65 Years Ago Today


/US Army Signal Corps

CHAPTER 20 CHRISTMAS EVE

CHRISTMAS EVE WAS QUIET. The commanders and staffs took official notice of the occasion. To all of the command posts within Bastogne went a G-2 reminder from the 101st’s chief joker, Colonel Danahy. It was a sitrep overlay in red, white and green, the red outlining the enemy positions completely encircling the town and the green showing only in the words “Merry Christmas” across the position held by the defenders.1 (Map 18, page 156.)

General McAuliffe also rose to the occasion with an inspired communiqué in which he told his men about the German demand for surrender and his answer to them. The rest of his Christmas message read as follows:

What’s merry about all this, you ask? We’re fighting, it’s cold, we aren’t home. All true, but what has the proud Eagle Division accomplished with its worthy comrades of the 10th Armored Division, the 705th Tank Destroyer Battalion and all the rest? Just this: We have stopped cold everything that has been thrown at us from the north, east, south and west. We have identifications from four German panzer divisions, two German infantry divisions and one German parachute division. These units, spearheading the last desperate German lunge, were heading straight west for key points when the Eagle Division was hurriedly ordered to stem the advance. How effectively this was done will be written in history; not alone in our Division’s glorious history but in world history. The Germans actually did surround us, their radios blared our doom. Allied troops are counterattacking in force. We continue to hold Bastogne. By holding Bastogne we assure the success of the Allied armies. We know that our Division commander, General Taylor, will say: “Well done!” We are giving our country and our loved ones at home a worthy Christmas present and being privileged to take part in this gallant feat of arms are truly making for ourselves a merry Christmas.2

Privately, on the phone that night to General Middleton, McAuliffe expressed his true feeling about Christmas in these words:

Map 18
“The finest Christmas present the 101st could get would be a relief tomorrow.”

But General McAuliffe’s greeting to his troops proved to be in every part a prophetic utterance though the quiet of Christmas Eve did not last for long.

That night the town was bombed twice. During the first raid, in the late evening, a bomb landed on the hospital of the 20th Armored Infantry Battalion near the intersection of the main roads from Arlon and Neufchâteau. It caved in the roof, burying 20 patients and killing a Belgian woman who was serving as a nurse. Another bomb landed on the headquarters of Combat Command B, doing heavy damage and knocking down the Christmas tree in the message center. The men set up the tree again, and in an elaborate ceremony, one of the sergeants pinned the Purple Heart on a mangled doll.2A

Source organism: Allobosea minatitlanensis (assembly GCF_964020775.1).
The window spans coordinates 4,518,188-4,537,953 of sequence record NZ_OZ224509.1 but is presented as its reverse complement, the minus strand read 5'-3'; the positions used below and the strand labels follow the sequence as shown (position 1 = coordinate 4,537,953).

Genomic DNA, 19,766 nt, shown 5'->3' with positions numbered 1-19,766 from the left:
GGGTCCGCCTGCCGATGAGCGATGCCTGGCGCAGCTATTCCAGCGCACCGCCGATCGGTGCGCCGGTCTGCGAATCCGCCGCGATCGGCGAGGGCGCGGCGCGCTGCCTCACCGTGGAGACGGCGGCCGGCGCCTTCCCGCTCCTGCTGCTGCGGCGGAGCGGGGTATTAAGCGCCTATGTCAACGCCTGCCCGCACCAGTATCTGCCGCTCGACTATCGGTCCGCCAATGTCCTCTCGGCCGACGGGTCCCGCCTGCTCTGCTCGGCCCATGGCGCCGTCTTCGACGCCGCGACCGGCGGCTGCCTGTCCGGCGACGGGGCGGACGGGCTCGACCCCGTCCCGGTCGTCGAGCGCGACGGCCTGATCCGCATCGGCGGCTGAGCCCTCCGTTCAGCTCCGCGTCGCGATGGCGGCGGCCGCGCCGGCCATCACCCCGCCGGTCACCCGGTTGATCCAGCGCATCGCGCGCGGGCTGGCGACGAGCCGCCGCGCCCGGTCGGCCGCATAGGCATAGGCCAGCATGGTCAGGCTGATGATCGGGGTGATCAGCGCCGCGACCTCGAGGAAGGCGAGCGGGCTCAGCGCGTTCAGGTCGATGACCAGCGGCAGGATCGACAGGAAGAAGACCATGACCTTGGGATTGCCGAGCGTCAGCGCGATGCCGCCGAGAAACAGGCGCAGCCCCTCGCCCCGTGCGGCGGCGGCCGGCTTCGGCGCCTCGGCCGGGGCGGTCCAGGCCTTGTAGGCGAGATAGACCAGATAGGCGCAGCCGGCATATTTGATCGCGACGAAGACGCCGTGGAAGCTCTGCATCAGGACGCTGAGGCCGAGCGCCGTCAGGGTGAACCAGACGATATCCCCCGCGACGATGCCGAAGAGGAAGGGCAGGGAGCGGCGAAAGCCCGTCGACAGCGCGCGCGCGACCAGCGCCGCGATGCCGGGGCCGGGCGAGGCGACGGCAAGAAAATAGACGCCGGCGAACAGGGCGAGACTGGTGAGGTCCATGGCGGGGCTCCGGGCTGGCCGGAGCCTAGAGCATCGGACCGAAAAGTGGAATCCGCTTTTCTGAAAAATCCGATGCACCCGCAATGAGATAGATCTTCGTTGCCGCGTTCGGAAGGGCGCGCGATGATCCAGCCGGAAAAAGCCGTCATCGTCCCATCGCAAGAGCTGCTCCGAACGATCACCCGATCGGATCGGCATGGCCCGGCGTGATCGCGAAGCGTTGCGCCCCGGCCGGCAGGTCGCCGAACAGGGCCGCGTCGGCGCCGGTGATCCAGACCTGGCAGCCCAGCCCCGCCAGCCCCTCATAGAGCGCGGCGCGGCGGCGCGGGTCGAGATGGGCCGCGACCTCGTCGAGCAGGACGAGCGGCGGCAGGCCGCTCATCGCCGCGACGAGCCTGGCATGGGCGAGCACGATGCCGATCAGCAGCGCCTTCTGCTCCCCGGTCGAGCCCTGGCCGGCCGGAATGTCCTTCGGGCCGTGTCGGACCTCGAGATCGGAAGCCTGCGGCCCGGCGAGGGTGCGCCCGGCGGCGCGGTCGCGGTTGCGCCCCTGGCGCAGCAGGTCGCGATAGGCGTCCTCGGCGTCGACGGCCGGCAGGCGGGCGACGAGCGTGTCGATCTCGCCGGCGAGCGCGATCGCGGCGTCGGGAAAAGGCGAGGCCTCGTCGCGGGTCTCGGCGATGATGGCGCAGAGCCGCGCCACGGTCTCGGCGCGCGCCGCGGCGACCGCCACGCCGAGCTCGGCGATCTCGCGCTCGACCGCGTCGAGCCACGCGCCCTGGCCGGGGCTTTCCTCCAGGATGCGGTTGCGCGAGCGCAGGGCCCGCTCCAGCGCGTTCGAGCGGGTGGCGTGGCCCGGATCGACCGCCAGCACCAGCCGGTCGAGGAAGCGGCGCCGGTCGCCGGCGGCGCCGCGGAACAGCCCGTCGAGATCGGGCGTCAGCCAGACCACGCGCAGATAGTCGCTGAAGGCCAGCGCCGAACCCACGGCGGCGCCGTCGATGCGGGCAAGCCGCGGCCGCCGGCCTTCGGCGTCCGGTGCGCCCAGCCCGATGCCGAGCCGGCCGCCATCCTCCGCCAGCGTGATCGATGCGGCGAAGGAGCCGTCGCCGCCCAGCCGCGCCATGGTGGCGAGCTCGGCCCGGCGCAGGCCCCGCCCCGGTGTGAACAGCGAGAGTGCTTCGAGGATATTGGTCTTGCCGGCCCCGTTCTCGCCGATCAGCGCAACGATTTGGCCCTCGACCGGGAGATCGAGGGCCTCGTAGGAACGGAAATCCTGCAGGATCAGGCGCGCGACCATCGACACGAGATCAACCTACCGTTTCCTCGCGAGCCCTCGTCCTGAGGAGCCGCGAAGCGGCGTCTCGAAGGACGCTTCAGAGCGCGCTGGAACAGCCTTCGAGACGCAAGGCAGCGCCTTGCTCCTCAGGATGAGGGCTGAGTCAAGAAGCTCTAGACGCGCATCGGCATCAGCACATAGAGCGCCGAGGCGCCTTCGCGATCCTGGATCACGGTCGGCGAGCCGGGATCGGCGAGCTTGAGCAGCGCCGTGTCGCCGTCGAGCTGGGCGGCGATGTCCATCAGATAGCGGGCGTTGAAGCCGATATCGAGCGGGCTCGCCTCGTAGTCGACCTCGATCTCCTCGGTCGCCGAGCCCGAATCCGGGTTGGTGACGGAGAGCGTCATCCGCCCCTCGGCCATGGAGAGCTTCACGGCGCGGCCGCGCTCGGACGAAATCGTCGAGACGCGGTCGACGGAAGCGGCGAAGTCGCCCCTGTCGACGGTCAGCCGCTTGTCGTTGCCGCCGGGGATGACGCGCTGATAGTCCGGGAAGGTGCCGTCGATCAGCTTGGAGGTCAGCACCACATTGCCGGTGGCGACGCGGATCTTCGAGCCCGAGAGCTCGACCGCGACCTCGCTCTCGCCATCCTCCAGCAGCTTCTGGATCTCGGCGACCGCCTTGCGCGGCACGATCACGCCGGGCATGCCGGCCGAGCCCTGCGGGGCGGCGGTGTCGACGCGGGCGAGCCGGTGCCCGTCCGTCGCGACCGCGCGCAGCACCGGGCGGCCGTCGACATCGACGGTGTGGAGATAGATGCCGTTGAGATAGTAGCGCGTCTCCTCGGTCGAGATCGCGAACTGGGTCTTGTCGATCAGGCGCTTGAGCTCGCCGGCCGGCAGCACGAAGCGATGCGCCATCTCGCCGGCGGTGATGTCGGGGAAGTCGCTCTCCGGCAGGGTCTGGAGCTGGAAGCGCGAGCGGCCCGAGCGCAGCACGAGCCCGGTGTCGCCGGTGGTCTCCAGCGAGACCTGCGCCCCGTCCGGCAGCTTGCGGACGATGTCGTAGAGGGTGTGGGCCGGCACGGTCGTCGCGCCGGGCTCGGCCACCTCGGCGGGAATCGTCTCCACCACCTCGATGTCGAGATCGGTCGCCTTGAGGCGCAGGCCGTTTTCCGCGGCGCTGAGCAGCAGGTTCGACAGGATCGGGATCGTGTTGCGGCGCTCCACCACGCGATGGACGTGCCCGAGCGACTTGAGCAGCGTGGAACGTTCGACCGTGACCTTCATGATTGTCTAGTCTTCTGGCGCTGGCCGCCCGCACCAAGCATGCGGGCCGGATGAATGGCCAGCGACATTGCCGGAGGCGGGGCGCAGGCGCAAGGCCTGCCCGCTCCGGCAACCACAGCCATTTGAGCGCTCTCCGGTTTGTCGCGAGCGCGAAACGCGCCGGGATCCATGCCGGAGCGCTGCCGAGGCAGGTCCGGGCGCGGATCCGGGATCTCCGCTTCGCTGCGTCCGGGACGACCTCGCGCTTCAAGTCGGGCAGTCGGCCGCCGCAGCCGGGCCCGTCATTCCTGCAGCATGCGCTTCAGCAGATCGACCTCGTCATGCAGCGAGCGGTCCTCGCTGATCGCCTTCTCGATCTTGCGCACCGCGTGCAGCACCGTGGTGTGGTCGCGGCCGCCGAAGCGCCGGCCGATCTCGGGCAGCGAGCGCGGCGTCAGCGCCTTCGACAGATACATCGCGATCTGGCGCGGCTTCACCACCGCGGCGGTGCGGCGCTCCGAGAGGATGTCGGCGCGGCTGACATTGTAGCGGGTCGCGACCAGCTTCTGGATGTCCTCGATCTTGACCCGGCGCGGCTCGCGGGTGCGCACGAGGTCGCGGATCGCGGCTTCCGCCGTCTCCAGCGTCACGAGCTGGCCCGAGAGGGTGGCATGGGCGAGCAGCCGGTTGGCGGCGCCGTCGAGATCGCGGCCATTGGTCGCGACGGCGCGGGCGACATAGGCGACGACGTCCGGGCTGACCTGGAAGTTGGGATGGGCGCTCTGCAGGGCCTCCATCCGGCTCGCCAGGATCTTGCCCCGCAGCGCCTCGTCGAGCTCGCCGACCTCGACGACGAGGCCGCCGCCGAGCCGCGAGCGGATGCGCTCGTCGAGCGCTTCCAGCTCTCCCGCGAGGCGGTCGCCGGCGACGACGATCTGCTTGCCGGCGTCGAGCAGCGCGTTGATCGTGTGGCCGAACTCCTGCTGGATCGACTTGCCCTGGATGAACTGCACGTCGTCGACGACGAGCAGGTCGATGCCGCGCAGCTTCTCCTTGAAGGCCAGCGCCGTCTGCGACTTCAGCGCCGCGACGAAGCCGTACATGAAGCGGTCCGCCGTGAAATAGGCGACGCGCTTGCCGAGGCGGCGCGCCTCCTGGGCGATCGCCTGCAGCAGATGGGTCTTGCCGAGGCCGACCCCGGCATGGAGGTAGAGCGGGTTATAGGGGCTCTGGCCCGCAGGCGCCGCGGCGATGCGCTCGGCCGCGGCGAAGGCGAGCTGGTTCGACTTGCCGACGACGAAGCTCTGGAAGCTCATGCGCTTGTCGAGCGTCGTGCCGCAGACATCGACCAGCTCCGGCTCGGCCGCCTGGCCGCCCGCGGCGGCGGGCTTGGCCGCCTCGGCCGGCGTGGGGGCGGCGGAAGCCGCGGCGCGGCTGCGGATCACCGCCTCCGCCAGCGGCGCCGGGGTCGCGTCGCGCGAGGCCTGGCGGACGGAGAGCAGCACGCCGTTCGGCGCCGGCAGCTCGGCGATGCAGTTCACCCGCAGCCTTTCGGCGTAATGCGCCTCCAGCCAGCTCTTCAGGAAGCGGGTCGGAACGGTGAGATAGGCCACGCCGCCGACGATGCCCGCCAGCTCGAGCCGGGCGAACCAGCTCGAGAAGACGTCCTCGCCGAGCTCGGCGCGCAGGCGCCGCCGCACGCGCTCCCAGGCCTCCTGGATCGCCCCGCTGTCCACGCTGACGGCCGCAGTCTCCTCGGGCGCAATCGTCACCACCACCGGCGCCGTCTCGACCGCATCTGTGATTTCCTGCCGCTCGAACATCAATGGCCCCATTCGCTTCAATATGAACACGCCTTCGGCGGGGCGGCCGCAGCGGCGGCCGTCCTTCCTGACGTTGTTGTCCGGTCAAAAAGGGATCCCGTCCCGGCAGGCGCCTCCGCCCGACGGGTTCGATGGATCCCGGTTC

Except for those bombings Christmas Eve passed without unusual pressure from the enemy. (Plate 35 A and B.) The journal entries of the different regiments all use the word “quiet” in describing the period. But that is a word that simply does not record the tumult in the thoughts and emotions of the men of Bastogne. Such was their reaction to the Christmas and to the memories surrounding it, that for the first time all around the perimeter men felt fearful. It seemed to them that the end was at hand. That night many of them shook hands with their comrades. They said to one another that it would probably be their last night together. Many of the commanders saw this happening, though they knew it had little relation to the still strong tactical situation.2B (Map 19, page 158, shows the situation.)

In the 502d Parachute Infantry the officers heard Christmas Eve Mass in the tenth-century chapel of the beautiful Rolle Château (plate 34) which they were using for a command post.” It was a happy occasion, well attended by the neighboring Belgians who had rounded out the regimental messes with contributions of flour and sides of beef from their own stores.4

. . .

See also:
Bastogne: The Story Of The First Eight Days In Which The 101st Airborne Division Was Closed Within The Ring Of German Forces
Bastogne: The Story Of The First Eight Days In Which The 101st Airborne Division Was Closed Within The Ring Of German Forces (Hardcover)
Bastogne – Dec. 1944, a journal
Siege of Bastogne

And you think you have problems?

/take a few moments today to give prayers and thanks for those troops, away from home on Christmas Eve, past, present, and future, who have sacrificed and will sacrifice to defend and protect your uniquely American way of life, freedom isn’t free

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